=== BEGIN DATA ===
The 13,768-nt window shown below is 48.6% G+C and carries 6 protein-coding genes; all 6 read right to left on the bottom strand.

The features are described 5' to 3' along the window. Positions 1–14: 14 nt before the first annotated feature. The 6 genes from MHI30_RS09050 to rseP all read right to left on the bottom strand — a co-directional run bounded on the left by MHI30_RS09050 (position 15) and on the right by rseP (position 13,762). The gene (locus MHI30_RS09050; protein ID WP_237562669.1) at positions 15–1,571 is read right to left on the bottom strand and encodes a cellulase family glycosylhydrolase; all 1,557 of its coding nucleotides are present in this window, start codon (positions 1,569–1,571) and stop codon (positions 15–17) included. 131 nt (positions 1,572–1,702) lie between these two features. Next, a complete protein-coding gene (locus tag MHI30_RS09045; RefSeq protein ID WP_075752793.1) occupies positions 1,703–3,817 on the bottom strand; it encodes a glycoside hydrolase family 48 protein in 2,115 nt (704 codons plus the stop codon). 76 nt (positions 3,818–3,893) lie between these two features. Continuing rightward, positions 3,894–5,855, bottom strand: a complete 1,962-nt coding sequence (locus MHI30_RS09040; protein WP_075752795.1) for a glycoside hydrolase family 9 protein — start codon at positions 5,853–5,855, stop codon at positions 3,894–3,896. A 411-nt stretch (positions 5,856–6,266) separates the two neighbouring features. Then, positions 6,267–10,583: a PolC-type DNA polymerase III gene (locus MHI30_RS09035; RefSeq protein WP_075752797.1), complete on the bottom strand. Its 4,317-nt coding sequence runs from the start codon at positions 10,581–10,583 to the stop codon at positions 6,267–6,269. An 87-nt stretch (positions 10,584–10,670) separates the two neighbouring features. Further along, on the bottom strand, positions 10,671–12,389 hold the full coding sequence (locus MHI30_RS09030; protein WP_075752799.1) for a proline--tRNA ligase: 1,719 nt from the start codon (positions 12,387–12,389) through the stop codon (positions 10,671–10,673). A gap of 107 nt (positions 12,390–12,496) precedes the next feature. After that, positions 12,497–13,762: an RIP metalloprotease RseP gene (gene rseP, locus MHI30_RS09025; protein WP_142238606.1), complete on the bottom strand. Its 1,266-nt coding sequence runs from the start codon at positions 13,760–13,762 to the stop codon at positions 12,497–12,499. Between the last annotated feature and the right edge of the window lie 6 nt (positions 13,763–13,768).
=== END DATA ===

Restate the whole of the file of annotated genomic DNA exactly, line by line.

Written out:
The 13,768-nt window shown below is 48.6% G+C and carries 6 protein-coding genes; all 6 read right to left on the bottom strand.

The features are described 5' to 3' along the window. Positions 1–14: 14 nt before the first annotated feature. The 6 genes from MHI30_RS09050 to rseP all read right to left on the bottom strand — a co-directional run bounded on the left by MHI30_RS09050 (position 15) and on the right by rseP (position 13,762). The gene (locus MHI30_RS09050; protein ID WP_237562669.1) at positions 15–1,571 is read right to left on the bottom strand and encodes a cellulase family glycosylhydrolase; all 1,557 of its coding nucleotides are present in this window, start codon (positions 1,569–1,571) and stop codon (positions 15–17) included. 131 nt (positions 1,572–1,702) lie between these two features. Next, a complete protein-coding gene (locus tag MHI30_RS09045; RefSeq protein ID WP_075752793.1) occupies positions 1,703–3,817 on the bottom strand; it encodes a glycoside hydrolase family 48 protein in 2,115 nt (704 codons plus the stop codon). 76 nt (positions 3,818–3,893) lie between these two features. Continuing rightward, positions 3,894–5,855, bottom strand: a complete 1,962-nt coding sequence (locus MHI30_RS09040; protein WP_075752795.1) for a glycoside hydrolase family 9 protein — start codon at positions 5,853–5,855, stop codon at positions 3,894–3,896. A 411-nt stretch (positions 5,856–6,266) separates the two neighbouring features. Then, positions 6,267–10,583: a PolC-type DNA polymerase III gene (locus MHI30_RS09035; RefSeq protein WP_075752797.1), complete on the bottom strand. Its 4,317-nt coding sequence runs from the start codon at positions 10,581–10,583 to the stop codon at positions 6,267–6,269. An 87-nt stretch (positions 10,584–10,670) separates the two neighbouring features. Further along, on the bottom strand, positions 10,671–12,389 hold the full coding sequence (locus MHI30_RS09030; protein WP_075752799.1) for a proline--tRNA ligase: 1,719 nt from the start codon (positions 12,387–12,389) through the stop codon (positions 10,671–10,673). A gap of 107 nt (positions 12,390–12,496) precedes the next feature. After that, positions 12,497–13,762: an RIP metalloprotease RseP gene (gene rseP, locus MHI30_RS09025; protein WP_142238606.1), complete on the bottom strand. Its 1,266-nt coding sequence runs from the start codon at positions 13,760–13,762 to the stop codon at positions 12,497–12,499. Between the last annotated feature and the right edge of the window lie 6 nt (positions 13,763–13,768).